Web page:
Little, big: the reveal

August 2, 2009

WNV-1

Here’s the answer to last week’s riddle. The big vertebra was obviously cervical 8 of Sauroposeidon, which you’ve seen here more than once. The small vertebra is also a mid-cervical, also from the Early Cretaceous, but from Croatia rather than Oklahoma. The very long centrum, unbifurcated neural spine, and extensive pneumatic sculpturing mark it as a brachiosaurid. It was first described by Dalla Vecchia (1998), and lavishly illustrated with numerous photos by Dalla Vecchia (1999). It was also included by Dalla Vecchia (2005:figs. 18.5 and 18.6) in the Thunder-Lizards volume from Indiana University Press, which is where I figured someone might recognize it from.

WNV-1 in hand 480

Here are two of those figures from Dalla Vecchia (1999)–note the thumb and fingers in the left-hand photo. The vertebra is about a foot long (~30 cm), which means it is TINY for a brachiosaurid mid-cervical. Note also that there is no sign of a neurocentral suture, so the critter was probably at least half grown and might have been full grown.

It is worth bearing mind that this super-tiny, pathetically titchy, adorable widdle bwachiosauw ve’tebwa is only a bit smaller than your average giraffe cervical.

Sauroposeidon vs WNV-1 480Speaking of giraffes, from left to right we have:

  • Sauroposeidon, scaled like HM SII x 1.15;
  • a 20-foot-tall world record giraffe;
  • WNV-1, scaled like 0.22 x Sauroposeidon;
  • a 6’2″ human, such as yours truly.

Note that I  could look over the shoulder of WNV-1, but it could not look over the giraffe’s shoulder, nor could the giraffe look over Sauroposeidon‘s shoulder. The giraffe could not walk under Sauroposeidon‘s stomach, but WNV-1 could walk under the giraffe’s.  If the mass of Sauroposeidon was 40 tons, that of WNV-1 may have been around 450 kg, or a little under half a ton.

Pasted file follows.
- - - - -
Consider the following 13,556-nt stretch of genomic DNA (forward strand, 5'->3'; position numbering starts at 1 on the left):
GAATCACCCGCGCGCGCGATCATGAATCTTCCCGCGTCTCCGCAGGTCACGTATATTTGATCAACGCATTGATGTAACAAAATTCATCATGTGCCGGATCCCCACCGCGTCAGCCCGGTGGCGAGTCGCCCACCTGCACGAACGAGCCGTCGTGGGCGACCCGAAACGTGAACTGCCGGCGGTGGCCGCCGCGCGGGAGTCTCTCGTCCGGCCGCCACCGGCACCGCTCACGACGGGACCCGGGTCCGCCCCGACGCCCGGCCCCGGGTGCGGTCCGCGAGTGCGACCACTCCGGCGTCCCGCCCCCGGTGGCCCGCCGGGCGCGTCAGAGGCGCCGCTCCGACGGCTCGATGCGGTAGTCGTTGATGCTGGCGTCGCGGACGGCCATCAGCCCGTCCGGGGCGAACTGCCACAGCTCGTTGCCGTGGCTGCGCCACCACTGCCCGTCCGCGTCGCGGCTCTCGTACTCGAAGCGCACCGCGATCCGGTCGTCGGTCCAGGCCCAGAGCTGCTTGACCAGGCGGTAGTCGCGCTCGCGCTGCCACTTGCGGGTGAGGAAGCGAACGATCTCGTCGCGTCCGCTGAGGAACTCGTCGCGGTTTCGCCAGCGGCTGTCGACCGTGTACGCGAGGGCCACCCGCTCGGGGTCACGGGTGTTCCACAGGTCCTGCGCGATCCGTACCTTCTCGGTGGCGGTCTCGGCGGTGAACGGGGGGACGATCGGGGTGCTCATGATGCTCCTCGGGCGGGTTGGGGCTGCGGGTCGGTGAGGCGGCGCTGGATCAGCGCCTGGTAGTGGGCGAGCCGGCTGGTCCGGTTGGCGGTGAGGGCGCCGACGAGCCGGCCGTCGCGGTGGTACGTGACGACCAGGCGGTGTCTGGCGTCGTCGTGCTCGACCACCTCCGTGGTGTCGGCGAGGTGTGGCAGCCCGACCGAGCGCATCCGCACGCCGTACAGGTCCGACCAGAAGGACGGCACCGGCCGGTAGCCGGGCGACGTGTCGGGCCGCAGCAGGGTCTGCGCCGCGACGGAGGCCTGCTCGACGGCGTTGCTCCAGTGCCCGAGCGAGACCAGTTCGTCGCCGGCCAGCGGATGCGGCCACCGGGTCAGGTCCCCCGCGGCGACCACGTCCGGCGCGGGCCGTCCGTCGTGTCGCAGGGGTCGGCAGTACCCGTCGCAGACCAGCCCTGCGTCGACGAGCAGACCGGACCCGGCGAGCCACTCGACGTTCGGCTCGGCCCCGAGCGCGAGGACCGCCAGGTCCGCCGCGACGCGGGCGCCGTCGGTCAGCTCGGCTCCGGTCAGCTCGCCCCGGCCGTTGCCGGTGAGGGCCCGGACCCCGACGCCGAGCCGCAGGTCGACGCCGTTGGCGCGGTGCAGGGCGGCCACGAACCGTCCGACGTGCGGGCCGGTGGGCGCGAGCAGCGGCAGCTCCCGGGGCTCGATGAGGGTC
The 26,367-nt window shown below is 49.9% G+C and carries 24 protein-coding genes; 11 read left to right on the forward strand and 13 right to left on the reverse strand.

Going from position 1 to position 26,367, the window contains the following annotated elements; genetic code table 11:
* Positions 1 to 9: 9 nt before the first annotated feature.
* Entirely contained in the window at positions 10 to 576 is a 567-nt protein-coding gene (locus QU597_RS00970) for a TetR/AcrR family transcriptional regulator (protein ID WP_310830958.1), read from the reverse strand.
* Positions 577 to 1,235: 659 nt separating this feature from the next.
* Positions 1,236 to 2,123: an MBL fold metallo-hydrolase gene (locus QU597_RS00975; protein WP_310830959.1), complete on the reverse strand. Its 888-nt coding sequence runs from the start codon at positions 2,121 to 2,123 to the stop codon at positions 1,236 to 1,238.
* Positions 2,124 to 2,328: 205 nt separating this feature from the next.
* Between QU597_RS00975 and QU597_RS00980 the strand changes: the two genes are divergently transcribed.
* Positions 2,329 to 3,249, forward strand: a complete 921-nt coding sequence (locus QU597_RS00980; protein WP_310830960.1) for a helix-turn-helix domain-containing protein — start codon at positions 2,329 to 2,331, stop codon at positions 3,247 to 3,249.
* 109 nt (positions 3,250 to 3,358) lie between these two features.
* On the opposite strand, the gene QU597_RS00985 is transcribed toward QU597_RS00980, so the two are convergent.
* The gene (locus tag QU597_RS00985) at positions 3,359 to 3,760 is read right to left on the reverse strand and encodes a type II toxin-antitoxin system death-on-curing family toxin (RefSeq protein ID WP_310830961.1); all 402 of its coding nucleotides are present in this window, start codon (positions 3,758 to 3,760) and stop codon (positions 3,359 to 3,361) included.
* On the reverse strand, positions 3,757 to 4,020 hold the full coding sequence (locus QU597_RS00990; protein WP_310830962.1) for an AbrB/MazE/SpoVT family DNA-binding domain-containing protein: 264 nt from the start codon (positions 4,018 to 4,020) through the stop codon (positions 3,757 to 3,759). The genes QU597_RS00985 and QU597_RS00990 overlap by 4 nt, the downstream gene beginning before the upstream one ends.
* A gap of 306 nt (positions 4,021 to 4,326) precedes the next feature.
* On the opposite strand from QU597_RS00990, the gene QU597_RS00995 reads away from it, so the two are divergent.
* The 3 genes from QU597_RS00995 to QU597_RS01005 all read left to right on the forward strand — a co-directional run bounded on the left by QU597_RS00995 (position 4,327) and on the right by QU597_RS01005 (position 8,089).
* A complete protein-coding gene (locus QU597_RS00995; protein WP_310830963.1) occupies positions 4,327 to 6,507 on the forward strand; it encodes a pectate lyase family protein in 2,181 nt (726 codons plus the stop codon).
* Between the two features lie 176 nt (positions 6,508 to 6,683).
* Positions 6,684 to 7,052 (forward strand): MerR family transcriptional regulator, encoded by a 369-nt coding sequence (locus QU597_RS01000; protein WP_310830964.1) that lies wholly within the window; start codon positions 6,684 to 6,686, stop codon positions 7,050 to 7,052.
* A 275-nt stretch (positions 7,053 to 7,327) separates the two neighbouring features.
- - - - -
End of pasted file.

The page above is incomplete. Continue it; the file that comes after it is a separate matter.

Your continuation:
I wonder which evolved first in brachiosaurids, stupendous size or stupendous necks?

References

  • Dalla Vecchia, F.M. 1998. Remains of Sauropoda (Reptilia, Saurischia) in the Lower Cretaceous (Upper Hauterivian/Lower Barremian) limestones of SW Istria (Croatia). Geologia Croatica 51(2):105-134.
  • Dalla Vecchia, F.M. 1999. Atlas of the sauropod bones from the Upper Hauterivian – Lower Barremian of Bale/Valle (SW Istria, Croatia). Natura Nacosta 18:6-41.
  • Dalla Vecchia, F.M. 2005. Between Gondwana and Laurasia: Cretaceous sauropods in an intraoceanic carbonate platform; pp. 395-429 in Tidwell, V., and Carpenter, K. (eds.), Thunder-Lizards: The Sauropodomorph Dinosaurs. Indiana University Press, Bloomington.
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13 Responses to “Little, big: the reveal”

  1. Michael Ogden Erickson Says:

    But what bwachiosauw did the adorable widdle ve’tebwa come from?

  2. Nathan Myers Says:

    Obviously, stupendous awesomeness came first, accompanied by awesome stupendousness. Stupendous size and stupendous neck followed, at leisure, as night day. If the long neck had evolved before size, wouldn’t chewing apparatus have come with it, and then been abandoned once it became uneconomical, but perhaps left traces? How could that creature have digested anything unchewed with such a tiny abdomen?